Liver Cancer Patients See Increased Survival with New Radiation Treatment

November 2, 2015

Minimally Invasive TARE Procedure Delivers Radiation Precisely to Liver

Washington, D.C. - Patients with liver cancer either as their primary malignancy or as a cancer that has spread from another organ are surviving longer thanks to a procedure called Trans-Arterial Radioembolization (TARE). TARE allows doctors to deliver radiation treatment directly to the liver using a minimally invasive technique that most patients tolerate with few side effects.

“TARE allows us to thread a catheter through a small incision in the patient’s upper thigh thru the artery that goes directly to the liver.  We then use that catheter to deliver tiny beads containing particles of a radioactive element called Y-90, or Yttrium 90. This method targets the tumors more specifically and reduces the risk to the normal part of the liver, “said Alexander Kim, M.D., Chief of Vascular and Interventional Radiology at MedStar Georgetown.

“Since MedStar has a nationally -designated cancer center that treats a variety of GI cancers and also runs a very busy liver transplant center, we are seeing more and more patients who qualify for TARE. We perform more TARE cases than any hospital in the District,” said Dr. Kim.Tare Surgery2TARE works in patients who have been diagnosed with liver cancer as their primary cancer in addition to patients with colorectal and pancreatic cancer that has spread to their liver. Dr. Kim says the procedure is for patients with liver dominant disease and relatively normal liver function based on lab work.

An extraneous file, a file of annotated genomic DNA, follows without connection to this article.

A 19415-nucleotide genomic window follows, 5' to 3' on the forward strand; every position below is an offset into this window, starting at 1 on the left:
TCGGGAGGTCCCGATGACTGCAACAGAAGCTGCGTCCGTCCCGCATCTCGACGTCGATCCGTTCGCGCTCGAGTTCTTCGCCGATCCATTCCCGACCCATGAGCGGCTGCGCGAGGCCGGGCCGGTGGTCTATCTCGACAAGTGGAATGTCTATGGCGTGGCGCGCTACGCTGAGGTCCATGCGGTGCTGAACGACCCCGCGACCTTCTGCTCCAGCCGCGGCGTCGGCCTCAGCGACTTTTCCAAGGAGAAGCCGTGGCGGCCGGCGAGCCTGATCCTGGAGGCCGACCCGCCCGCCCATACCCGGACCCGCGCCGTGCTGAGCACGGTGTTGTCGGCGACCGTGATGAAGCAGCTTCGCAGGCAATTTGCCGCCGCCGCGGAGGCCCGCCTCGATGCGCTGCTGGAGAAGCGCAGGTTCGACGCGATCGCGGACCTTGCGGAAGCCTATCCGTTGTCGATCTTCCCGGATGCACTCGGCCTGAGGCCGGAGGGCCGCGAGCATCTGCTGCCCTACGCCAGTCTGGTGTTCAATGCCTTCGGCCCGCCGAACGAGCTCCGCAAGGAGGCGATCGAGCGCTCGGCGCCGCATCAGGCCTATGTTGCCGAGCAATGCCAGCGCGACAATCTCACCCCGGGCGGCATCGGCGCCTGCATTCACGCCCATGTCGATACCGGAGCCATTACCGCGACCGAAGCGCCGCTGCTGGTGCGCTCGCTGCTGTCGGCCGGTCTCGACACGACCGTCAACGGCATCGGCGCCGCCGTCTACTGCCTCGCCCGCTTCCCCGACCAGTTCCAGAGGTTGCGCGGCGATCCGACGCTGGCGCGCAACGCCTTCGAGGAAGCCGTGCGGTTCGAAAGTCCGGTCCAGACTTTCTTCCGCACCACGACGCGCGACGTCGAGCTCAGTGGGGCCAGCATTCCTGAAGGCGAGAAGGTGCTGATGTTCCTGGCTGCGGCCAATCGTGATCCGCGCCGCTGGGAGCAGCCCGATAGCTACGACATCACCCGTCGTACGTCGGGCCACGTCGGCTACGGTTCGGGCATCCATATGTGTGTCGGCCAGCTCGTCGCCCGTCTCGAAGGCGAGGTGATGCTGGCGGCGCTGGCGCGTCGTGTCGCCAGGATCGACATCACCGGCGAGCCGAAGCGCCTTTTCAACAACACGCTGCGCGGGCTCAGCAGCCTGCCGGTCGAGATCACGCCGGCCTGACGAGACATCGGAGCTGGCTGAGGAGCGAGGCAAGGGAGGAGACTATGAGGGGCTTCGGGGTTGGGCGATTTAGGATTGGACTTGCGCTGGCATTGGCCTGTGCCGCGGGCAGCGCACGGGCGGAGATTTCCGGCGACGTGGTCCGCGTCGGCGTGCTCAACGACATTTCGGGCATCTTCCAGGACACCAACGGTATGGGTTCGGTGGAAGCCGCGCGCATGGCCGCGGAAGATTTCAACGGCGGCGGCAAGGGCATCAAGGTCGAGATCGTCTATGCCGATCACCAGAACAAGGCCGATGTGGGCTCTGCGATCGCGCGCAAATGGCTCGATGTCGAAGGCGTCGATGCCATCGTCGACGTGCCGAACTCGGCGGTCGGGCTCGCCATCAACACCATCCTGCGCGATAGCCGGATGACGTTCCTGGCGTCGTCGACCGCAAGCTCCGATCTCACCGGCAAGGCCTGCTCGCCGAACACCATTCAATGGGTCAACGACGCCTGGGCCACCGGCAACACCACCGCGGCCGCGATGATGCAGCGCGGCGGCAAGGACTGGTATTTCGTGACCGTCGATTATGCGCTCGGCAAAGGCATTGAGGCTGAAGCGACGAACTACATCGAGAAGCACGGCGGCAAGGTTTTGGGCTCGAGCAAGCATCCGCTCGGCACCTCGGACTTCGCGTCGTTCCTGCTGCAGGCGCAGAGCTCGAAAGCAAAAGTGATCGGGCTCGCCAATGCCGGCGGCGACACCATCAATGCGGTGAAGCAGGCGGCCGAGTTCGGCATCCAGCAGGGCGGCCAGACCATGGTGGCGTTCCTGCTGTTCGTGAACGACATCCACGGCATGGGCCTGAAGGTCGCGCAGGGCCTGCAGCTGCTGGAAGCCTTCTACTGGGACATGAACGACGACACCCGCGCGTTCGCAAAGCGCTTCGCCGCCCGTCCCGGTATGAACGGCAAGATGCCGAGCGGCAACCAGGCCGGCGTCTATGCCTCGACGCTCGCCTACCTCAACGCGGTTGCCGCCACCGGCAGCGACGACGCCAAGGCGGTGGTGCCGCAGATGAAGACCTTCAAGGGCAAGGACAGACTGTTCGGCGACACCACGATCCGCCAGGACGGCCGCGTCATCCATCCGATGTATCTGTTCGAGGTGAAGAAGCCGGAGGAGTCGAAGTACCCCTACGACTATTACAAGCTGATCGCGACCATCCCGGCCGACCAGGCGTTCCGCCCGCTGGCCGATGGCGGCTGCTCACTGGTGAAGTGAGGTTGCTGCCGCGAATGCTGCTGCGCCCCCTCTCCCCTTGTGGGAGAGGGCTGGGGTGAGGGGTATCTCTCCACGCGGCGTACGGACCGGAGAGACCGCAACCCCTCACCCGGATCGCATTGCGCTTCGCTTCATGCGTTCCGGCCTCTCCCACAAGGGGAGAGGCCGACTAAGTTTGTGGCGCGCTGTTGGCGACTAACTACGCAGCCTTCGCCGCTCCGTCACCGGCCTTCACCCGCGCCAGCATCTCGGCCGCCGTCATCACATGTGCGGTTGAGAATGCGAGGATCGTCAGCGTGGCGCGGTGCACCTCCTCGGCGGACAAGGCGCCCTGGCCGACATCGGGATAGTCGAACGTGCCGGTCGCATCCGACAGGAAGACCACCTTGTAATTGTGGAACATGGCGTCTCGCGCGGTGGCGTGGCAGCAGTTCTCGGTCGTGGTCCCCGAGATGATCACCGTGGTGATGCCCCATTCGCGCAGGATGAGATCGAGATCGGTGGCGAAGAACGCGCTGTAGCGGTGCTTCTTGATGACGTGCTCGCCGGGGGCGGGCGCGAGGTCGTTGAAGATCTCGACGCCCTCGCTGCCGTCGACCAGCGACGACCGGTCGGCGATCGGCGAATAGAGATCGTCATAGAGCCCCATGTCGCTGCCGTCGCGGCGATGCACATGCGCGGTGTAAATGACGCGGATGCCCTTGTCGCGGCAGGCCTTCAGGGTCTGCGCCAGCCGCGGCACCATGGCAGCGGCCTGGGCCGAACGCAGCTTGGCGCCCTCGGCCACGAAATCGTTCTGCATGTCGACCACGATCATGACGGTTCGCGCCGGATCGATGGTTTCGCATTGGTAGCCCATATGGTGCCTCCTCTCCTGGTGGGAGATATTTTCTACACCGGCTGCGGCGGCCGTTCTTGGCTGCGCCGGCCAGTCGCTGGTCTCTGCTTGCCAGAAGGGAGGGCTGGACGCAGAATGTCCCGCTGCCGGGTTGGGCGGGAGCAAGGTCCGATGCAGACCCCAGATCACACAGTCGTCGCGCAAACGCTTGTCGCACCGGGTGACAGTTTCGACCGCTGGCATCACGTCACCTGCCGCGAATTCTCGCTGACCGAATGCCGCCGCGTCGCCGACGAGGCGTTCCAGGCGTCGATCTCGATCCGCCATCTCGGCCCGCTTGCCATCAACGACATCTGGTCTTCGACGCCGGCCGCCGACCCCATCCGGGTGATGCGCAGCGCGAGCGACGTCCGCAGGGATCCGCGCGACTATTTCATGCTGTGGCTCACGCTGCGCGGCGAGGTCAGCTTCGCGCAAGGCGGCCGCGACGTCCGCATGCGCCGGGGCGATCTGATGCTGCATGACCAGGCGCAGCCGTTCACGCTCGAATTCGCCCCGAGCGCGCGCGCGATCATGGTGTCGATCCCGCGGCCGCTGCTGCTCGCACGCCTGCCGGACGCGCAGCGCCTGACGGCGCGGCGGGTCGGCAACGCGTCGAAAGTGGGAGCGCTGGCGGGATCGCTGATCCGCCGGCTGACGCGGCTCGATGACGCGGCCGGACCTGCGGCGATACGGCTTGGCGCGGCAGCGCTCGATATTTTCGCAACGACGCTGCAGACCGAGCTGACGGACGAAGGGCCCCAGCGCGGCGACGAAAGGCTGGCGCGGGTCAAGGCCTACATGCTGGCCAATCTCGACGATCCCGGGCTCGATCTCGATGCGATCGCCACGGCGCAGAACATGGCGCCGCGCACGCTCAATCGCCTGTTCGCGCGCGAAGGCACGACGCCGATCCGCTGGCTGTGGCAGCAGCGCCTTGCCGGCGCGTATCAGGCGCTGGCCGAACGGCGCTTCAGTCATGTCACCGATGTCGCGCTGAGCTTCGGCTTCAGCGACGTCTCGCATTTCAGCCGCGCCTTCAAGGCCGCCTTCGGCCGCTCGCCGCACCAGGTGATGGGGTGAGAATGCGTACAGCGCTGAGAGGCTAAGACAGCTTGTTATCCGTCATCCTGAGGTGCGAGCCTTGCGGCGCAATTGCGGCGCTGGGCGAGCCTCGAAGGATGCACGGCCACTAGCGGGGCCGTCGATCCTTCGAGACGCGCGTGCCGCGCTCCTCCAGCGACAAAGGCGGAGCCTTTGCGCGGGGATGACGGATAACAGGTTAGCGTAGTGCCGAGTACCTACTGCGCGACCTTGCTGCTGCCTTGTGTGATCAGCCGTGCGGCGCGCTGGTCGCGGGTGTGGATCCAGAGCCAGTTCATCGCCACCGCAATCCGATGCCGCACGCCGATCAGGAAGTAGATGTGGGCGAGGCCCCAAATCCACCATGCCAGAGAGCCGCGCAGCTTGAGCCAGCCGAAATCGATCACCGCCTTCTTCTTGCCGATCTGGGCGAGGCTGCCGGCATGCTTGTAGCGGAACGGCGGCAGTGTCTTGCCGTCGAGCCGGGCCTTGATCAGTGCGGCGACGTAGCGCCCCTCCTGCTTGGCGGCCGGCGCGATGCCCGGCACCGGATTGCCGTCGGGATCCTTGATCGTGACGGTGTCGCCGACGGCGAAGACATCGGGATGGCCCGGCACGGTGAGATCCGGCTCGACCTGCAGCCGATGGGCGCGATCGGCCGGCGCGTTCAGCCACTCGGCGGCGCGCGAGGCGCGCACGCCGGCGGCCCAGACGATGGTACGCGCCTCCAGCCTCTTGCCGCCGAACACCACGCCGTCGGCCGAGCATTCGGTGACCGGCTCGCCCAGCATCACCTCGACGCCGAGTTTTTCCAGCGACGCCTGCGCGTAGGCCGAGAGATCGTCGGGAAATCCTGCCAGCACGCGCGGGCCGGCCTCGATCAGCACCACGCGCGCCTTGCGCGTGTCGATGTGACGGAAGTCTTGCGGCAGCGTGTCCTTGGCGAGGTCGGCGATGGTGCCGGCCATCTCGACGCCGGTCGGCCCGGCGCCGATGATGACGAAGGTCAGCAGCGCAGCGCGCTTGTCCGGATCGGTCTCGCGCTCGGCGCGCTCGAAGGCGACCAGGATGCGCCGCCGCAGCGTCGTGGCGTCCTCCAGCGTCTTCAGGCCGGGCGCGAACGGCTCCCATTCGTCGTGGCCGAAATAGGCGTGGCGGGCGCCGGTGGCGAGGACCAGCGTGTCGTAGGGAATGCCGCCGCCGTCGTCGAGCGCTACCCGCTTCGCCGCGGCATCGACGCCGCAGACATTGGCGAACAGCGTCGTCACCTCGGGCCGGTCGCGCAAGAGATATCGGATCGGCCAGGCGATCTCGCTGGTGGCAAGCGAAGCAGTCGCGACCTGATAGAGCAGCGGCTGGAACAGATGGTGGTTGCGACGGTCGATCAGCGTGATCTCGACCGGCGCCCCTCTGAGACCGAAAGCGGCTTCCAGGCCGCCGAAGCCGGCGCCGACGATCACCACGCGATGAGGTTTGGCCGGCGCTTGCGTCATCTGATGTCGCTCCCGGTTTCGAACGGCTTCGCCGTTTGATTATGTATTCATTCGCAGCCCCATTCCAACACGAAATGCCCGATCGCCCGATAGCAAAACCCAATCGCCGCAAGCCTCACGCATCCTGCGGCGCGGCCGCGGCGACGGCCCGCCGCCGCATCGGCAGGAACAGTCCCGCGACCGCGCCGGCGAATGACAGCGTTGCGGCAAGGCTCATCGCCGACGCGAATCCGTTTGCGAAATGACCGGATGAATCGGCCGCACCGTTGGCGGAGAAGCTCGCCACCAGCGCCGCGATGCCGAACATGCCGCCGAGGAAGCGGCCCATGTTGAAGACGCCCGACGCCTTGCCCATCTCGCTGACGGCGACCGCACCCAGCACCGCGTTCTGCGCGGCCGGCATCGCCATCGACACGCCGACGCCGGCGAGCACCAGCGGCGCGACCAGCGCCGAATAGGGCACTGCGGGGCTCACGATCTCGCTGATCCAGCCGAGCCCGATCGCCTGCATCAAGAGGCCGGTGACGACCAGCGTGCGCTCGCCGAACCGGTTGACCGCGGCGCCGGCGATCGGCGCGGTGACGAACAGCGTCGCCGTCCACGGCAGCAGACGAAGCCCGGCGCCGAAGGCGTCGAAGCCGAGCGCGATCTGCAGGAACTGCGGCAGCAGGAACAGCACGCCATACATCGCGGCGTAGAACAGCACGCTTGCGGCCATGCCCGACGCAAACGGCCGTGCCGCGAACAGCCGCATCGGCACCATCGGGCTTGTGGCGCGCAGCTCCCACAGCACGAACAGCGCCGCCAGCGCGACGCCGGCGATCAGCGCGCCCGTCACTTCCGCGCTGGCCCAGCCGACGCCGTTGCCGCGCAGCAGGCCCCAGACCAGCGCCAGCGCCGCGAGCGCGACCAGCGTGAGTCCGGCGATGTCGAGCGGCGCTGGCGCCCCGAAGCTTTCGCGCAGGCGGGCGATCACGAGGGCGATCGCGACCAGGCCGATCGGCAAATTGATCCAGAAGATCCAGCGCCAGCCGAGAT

“The treatment is a two to three step process,” said Dr. Kim.  “First the patient will have a mapping angiogram where I use x-rays to look at the arterial anatomy to see if the patient is a good candidate for the TARE procedure.  We treat one lobe of the liver at a time; first the side with the most cancer.  The next time we see the patient, we treat the other lobe of the liver. “

In prior studies of patients no longer responding to their chemotherapy and who were expected to survive 4-6 months lived 10-12 months after having the TARE procedure.

“But now we’re expanding the variety of patients we’re treating with TARE and we’re using it in combination with chemo therapy because we think the chemo helps the radiation work better,” said Dr. Kim. “Patients can have their chemotherapy one week, then have TARE the following week on one side of the liver followed by chemo the next week, then TARE on the other side of the liver the following week.”

TARE is considered a palliative not a curative treatment.

A recent multicenter trial demonstrated improved disease control in the liver for metastatic colon cancer patients in the first line setting; survival data from that study are expected in 2017.

“People who die from colorectal and other types of cancers often do so because of cancer in their liver,” said Dr. Kim. “TARE can improve their overall Outcomes as it helps to control the disease burden in the liver.”

The side effects of the TARE procedure include fatigue, abdominal pain and nausea which usually last a week.  More serious side effects include a 3% risk of GI ulceration and a 3% risk of liver injury.

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